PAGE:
To ensure the ideal success of their timber frame project, the client must take an equal amount of responsibility along with their architect in order to have the ideal working relationship. A successful buyer-seller relationship is practically inevitable if these 5 simple methods are followed by the client.
Maintain Open Communication
It has been ingrained in America’s consumer-driven society that good communication is the key to success in any endeavor. This principle is no different when building a timber frame project. It is critical that the client be clear about their needs so the architect understands their clients’ preferences, lifestyle, and intended use of the space to be designed. The client should also not be afraid to ask questions.
Choose the Budget and Stick to It
The client should decide on both their ideal and maximum budget at the outset of the project. Once this is done, the client should again use good communication to ensure that the monetary boundaries of their project are clearly understood by all parties involved. The client’s architect can help determine a realistic budget based on the project’s size, quality, and other criteria.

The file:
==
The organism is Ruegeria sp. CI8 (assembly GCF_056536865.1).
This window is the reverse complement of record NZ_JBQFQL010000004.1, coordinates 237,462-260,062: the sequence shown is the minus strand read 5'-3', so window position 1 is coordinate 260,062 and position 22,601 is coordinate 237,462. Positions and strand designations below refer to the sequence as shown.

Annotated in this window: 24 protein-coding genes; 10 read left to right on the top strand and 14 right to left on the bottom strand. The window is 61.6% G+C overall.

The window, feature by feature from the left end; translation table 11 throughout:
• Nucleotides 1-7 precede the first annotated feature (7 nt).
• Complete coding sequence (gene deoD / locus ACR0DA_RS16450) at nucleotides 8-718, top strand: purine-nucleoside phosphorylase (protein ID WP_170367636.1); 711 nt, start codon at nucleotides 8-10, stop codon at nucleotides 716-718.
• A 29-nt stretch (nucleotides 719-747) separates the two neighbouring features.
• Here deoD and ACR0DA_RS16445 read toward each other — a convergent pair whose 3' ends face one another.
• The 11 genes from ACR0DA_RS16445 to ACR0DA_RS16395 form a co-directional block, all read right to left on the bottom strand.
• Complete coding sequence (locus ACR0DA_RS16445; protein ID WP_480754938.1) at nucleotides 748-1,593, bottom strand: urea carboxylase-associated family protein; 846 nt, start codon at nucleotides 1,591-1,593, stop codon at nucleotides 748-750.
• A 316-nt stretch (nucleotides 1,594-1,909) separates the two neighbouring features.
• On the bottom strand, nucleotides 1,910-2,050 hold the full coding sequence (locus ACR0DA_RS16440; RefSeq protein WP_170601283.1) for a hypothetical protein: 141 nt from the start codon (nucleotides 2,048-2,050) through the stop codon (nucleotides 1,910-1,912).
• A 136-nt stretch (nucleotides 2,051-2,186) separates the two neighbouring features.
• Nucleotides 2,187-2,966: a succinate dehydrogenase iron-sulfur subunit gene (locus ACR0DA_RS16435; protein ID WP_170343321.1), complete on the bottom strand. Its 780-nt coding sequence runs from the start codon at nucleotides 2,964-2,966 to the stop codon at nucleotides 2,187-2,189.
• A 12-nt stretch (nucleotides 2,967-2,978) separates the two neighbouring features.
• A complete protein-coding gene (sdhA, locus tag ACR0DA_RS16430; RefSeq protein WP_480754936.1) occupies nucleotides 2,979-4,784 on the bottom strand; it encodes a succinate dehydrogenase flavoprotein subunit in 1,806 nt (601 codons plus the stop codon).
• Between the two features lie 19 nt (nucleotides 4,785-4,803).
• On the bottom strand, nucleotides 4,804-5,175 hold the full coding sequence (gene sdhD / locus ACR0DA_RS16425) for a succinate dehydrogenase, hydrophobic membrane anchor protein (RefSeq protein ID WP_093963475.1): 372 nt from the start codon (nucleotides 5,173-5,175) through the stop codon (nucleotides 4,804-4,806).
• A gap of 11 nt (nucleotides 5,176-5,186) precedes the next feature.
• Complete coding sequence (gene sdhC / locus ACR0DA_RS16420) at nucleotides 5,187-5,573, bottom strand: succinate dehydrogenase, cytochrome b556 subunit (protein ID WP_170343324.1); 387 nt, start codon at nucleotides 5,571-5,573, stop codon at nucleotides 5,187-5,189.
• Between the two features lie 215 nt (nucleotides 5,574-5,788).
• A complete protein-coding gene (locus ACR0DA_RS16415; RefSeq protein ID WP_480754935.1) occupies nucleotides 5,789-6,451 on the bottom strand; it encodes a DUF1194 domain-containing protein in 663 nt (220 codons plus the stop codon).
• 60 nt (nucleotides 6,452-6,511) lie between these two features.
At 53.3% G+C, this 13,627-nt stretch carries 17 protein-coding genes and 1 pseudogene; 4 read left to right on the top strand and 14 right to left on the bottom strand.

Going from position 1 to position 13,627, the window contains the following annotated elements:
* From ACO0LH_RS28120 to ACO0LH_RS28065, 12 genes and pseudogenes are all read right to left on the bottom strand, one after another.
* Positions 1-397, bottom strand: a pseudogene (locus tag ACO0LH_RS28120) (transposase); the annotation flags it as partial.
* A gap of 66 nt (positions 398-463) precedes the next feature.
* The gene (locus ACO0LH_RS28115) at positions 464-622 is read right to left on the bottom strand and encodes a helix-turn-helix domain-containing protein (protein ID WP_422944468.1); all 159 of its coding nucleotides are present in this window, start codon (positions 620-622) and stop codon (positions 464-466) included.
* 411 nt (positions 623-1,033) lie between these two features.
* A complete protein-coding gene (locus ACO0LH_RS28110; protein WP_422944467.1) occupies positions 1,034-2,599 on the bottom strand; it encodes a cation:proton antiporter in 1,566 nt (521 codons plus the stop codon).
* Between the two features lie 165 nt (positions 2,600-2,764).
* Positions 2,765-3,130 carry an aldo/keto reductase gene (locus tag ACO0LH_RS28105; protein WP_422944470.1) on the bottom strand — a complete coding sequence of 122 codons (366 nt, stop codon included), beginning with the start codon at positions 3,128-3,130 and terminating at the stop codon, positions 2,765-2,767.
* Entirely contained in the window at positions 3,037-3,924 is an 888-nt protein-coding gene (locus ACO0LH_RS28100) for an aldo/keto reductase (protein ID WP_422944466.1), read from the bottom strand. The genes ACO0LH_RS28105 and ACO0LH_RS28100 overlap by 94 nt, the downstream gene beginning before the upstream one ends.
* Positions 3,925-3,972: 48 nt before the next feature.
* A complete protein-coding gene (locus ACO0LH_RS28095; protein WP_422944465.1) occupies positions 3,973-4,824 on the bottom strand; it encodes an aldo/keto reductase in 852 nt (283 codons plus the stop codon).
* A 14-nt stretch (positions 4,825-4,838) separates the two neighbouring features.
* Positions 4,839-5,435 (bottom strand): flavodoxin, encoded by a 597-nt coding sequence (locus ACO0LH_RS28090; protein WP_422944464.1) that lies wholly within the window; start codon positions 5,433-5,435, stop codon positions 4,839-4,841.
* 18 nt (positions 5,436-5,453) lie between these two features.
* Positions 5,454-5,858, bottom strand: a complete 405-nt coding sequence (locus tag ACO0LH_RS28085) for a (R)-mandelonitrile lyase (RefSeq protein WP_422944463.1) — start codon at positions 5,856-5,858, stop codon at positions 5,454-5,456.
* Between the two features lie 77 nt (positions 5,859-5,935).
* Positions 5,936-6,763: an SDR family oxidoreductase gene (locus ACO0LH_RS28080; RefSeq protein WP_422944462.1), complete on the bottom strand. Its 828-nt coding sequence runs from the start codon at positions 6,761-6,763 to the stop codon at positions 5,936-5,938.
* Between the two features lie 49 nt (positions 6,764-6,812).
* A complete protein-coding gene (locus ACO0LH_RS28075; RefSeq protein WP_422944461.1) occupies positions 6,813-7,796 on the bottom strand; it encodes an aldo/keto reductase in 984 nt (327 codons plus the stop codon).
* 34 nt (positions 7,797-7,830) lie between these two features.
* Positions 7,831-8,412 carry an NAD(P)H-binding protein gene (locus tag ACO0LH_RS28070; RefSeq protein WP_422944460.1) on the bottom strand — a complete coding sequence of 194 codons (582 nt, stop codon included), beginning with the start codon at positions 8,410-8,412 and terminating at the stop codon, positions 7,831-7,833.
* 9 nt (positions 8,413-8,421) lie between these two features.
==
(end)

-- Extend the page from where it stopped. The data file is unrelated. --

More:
Be Prompt and Precise in Decision-Making
For the timber frame process to run smoothly, the client ideally makes decisions in a timely manner. It is best if these original decisions are as final as possible since each decision affects work to be done later and last minute changes can be costly. Should the client change their mind about any aspect of the project, it is crucial that they let their architect know immediately to avoid complications.
Take the Time to be Thorough
Timber framing can be a complicated, detail-oriented process that requires each decision be thoroughly planned. Therefore, it is key that the client take the time to precisely plan their project as well as allotting time for their architect and contractor to properly design and build the project with the best quality possible.
Be Thorough in All Aspects
The client should carefully and promptly review any drawings and materials their architect gives them. They should then return the items with any questions, comments, or changes.